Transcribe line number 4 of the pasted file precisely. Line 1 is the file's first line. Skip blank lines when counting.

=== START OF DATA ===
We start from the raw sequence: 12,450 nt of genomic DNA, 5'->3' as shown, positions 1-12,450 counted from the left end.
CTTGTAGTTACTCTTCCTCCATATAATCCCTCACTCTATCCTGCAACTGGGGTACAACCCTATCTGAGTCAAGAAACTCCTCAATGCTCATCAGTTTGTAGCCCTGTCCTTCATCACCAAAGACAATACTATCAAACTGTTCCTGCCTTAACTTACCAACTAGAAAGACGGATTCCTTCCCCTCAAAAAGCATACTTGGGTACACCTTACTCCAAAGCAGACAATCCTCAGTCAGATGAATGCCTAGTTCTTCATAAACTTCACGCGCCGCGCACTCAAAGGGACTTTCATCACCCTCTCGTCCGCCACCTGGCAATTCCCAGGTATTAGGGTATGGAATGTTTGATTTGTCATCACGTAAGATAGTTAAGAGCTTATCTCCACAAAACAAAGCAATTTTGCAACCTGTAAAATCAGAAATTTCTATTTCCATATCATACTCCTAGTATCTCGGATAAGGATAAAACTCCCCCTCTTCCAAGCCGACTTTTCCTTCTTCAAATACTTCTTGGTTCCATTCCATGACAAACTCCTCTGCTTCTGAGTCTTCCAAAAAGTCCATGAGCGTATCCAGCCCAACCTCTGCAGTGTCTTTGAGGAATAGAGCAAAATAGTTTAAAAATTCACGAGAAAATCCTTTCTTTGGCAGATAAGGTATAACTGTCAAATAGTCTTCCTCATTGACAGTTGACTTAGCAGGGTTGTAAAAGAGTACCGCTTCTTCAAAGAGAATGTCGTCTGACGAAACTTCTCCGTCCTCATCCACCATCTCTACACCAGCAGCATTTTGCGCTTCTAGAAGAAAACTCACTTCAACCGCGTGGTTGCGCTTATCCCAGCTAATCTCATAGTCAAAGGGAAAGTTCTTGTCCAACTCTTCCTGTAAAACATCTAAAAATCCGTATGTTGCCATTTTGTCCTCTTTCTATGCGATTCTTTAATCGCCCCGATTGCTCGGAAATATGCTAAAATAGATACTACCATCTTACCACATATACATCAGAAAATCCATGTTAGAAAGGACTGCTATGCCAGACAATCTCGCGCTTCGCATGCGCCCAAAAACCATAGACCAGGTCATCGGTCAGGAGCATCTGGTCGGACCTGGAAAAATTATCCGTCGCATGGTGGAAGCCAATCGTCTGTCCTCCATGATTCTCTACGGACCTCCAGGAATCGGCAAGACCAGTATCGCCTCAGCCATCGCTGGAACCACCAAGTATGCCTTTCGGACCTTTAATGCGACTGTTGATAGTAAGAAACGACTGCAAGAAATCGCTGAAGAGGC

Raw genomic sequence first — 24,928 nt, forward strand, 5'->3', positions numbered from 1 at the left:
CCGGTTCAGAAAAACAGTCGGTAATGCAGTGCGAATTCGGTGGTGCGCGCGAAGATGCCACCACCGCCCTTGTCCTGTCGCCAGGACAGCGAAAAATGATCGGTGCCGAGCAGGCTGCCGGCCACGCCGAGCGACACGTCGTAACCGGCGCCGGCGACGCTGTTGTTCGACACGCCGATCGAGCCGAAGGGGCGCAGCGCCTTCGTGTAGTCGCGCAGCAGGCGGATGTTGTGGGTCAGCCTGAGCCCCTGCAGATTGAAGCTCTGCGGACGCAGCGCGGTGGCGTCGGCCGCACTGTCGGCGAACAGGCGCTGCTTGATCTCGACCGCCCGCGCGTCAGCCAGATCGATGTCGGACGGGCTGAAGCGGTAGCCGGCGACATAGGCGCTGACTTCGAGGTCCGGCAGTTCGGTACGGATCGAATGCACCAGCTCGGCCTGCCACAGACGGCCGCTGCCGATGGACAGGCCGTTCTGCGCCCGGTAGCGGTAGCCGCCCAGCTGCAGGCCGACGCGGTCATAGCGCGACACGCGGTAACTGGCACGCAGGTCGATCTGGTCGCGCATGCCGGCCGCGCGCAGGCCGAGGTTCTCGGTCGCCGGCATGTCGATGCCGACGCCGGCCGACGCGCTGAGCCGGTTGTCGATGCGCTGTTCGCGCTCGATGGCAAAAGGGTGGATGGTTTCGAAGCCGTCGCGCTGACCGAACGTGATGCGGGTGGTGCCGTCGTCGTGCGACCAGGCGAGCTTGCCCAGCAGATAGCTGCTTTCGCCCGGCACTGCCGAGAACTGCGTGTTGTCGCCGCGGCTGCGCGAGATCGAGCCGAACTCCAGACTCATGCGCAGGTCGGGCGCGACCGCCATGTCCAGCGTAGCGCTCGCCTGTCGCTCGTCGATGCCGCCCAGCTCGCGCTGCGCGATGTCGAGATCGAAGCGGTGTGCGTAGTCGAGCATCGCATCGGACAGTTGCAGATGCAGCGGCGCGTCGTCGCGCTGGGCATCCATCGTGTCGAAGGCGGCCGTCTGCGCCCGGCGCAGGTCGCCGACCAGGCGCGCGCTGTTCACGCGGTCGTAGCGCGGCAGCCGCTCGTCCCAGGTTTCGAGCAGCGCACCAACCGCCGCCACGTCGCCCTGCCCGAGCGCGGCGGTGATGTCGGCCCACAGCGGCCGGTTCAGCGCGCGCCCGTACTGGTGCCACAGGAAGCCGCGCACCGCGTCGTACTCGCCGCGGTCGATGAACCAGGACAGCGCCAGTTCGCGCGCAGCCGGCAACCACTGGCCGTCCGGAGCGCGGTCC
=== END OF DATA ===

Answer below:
CCGGTTCAGAAAAACAGTCGGTAATGCAGTGCGAATTCGGTGGTGCGCGCGAAGATGCCACCACCGCCCTTGTCCTGTCGCCAGGACAGCGAAAAATGATCGGTGCCGAGCAGGCTGCCGGCCACGCCGAGCGACACGTCGTAACCGGCGCCGGCGACGCTGTTGTTCGACACGCCGATCGAGCCGAAGGGGCGCAGCGCCTTCGTGTAGTCGCGCAGCAGGCGGATGTTGTGGGTCAGCCTGAGCCCCTGCAGATTGAAGCTCTGCGGACGCAGCGCGGTGGCGTCGGCCGCACTGTCGGCGAACAGGCGCTGCTTGATCTCGACCGCCCGCGCGTCAGCCAGATCGATGTCGGACGGGCTGAAGCGGTAGCCGGCGACATAGGCGCTGACTTCGAGGTCCGGCAGTTCGGTACGGATCGAATGCACCAGCTCGGCCTGCCACAGACGGCCGCTGCCGATGGACAGGCCGTTCTGCGCCCGGTAGCGGTAGCCGCCCAGCTGCAGGCCGACGCGGTCATAGCGCGACACGCGGTAACTGGCACGCAGGTCGATCTGGTCGCGCATGCCGGCCGCGCGCAGGCCGAGGTTCTCGGTCGCCGGCATGTCGATGCCGACGCCGGCCGACGCGCTGAGCCGGTTGTCGATGCGCTGTTCGCGCTCGATGGCAAAAGGGTGGATGGTTTCGAAGCCGTCGCGCTGACCGAACGTGATGCGGGTGGTGCCGTCGTCGTGCGACCAGGCGAGCTTGCCCAGCAGATAGCTGCTTTCGCCCGGCACTGCCGAGAACTGCGTGTTGTCGCCGCGGCTGCGCGAGATCGAGCCGAACTCCAGACTCATGCGCAGGTCGGGCGCGACCGCCATGTCCAGCGTAGCGCTCGCCTGTCGCTCGTCGATGCCGCCCAGCTCGCGCTGCGCGATGTCGAGATCGAAGCGGTGTGCGTAGTCGAGCATCGCATCGGACAGTTGCAGATGCAGCGGCGCGTCGTCGCGCTGGGCATCCATCGTGTCGAAGGCGGCCGTCTGCGCCCGGCGCAGGTCGCCGACCAGGCGCGCGCTGTTCACGCGGTCGTAGCGCGGCAGCCGCTCGTCCCAGGTTTCGAGCAGCGCACCAACCGCCGCCACGTCGCCCTGCCCGAGCGCGGCGGTGATGTCGGCCCACAGCGGCCGGTTCAGCGCGCGCCCGTACTGGTGCCACAGGAAGCCGCGCACCGCGTCGTACTCGCCGCGGTCGATGAACCAGGACAGCGCCAGTTCGCGCGCAGCCGGCAACCACTGGCCGTCCGGAGCGCGGTCC